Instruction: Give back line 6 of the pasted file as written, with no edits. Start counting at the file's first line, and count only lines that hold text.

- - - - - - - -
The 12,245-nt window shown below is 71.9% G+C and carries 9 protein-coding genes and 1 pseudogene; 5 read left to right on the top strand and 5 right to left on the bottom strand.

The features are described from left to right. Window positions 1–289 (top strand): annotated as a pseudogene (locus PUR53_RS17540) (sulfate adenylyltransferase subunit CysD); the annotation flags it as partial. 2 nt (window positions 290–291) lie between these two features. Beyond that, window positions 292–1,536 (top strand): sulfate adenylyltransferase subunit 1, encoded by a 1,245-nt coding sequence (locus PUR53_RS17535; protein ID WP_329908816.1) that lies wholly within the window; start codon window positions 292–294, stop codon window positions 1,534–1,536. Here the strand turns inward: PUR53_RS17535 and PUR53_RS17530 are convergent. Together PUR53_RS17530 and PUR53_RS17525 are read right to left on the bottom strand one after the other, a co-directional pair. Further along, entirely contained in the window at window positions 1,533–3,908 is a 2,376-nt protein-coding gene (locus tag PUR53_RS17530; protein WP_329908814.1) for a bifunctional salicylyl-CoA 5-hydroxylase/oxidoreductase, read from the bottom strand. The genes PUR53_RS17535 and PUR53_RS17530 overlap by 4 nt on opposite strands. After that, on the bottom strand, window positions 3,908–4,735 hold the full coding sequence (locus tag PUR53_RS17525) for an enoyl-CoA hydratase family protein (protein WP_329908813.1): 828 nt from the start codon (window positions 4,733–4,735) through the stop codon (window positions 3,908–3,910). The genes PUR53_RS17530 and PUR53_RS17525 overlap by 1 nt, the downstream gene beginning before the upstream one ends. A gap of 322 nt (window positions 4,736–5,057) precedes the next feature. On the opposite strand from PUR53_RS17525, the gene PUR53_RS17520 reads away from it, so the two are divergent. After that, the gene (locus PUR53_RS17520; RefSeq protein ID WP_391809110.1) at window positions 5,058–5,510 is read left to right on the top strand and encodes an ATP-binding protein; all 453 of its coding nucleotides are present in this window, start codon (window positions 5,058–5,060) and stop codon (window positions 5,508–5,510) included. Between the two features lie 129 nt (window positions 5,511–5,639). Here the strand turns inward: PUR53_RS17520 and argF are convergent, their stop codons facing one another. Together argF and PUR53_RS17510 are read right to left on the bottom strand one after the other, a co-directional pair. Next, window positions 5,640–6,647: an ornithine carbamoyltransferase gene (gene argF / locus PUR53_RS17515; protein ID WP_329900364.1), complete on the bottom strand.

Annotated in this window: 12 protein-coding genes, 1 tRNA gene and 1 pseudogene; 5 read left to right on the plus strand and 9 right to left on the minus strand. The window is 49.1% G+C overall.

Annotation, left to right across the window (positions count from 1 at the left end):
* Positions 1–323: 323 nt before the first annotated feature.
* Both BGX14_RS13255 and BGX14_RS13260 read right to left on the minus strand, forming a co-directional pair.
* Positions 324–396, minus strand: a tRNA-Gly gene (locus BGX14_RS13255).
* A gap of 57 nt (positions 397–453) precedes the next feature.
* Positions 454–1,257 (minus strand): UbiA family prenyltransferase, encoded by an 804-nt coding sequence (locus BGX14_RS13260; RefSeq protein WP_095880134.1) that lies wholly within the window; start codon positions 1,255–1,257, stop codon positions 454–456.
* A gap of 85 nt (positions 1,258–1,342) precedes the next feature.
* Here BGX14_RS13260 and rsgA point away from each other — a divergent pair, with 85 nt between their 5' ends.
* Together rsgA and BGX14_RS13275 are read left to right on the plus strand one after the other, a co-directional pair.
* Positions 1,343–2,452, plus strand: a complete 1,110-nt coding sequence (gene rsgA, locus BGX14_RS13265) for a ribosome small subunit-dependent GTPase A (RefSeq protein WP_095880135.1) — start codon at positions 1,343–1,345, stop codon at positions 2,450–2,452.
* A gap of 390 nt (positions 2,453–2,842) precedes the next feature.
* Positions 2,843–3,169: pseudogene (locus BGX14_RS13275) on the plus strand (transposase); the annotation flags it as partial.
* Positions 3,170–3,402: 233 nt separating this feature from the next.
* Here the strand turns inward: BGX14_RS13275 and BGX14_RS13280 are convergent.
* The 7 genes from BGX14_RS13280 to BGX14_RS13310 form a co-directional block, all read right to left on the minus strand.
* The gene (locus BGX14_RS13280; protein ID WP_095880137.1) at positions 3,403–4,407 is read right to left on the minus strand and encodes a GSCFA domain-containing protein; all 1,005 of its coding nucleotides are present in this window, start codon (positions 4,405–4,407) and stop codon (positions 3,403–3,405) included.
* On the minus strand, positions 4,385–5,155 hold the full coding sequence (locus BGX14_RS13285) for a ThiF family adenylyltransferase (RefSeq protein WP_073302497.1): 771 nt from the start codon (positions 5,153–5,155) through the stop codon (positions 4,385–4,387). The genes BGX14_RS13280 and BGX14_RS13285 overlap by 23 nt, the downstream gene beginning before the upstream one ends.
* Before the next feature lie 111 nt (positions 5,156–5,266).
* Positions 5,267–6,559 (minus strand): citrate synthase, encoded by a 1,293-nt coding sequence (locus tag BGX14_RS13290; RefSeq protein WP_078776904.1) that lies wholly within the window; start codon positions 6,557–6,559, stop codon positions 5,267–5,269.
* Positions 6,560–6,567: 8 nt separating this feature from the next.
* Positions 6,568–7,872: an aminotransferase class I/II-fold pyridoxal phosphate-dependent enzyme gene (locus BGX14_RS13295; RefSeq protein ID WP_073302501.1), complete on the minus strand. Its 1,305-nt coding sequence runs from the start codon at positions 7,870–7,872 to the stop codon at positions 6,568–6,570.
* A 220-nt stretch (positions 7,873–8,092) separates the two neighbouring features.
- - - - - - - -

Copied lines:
* Both BGX14_RS13255 and BGX14_RS13260 read right to left on the minus strand, forming a co-directional pair.